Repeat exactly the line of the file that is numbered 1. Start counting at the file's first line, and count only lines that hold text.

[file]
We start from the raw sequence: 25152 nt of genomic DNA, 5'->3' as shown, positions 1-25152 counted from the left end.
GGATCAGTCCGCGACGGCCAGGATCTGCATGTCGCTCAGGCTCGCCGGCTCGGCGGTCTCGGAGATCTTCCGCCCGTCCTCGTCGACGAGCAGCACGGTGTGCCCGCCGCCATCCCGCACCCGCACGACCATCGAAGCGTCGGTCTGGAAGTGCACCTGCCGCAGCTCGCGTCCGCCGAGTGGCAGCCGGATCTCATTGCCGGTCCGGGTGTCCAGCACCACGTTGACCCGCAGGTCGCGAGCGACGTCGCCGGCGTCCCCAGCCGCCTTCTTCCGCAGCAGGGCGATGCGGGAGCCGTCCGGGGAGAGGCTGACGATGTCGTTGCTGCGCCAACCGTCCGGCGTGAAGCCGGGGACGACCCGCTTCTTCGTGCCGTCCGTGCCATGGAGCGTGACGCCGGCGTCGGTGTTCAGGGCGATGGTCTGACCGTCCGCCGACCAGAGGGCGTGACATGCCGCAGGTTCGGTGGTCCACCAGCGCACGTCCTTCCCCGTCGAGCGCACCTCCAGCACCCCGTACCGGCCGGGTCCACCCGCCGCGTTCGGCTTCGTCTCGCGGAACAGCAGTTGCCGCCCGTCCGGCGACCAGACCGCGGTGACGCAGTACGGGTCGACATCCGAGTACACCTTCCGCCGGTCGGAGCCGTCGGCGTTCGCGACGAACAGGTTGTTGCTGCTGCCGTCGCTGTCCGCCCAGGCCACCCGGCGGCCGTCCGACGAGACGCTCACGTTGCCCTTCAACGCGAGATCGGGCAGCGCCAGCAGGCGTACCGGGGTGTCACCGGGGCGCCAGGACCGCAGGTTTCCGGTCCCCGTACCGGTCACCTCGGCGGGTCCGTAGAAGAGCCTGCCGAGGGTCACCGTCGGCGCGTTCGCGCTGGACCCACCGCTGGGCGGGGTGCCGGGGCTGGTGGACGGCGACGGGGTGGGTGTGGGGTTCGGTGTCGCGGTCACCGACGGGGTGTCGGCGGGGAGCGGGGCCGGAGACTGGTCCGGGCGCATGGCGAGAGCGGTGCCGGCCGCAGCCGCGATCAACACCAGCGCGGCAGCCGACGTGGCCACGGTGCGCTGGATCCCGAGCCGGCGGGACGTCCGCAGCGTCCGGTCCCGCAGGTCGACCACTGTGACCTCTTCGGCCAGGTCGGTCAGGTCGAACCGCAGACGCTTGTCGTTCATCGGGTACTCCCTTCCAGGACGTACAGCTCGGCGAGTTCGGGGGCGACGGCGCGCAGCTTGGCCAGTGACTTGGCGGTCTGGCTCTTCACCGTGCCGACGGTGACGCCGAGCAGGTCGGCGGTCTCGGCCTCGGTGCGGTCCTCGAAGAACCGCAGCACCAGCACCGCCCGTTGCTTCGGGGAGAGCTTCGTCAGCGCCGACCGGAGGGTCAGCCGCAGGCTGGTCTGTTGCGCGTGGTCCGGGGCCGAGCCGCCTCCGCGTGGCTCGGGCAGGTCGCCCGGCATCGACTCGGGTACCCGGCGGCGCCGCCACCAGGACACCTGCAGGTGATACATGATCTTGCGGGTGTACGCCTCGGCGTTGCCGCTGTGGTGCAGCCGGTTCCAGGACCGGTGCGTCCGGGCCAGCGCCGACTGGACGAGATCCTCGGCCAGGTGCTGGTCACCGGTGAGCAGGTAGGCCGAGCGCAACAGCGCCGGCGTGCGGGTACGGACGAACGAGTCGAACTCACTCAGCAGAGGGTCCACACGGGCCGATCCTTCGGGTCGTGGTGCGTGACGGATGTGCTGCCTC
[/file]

We start from the raw sequence: 25152 nt of genomic DNA, 5'->3' as shown, positions 1-25152 counted from the left end.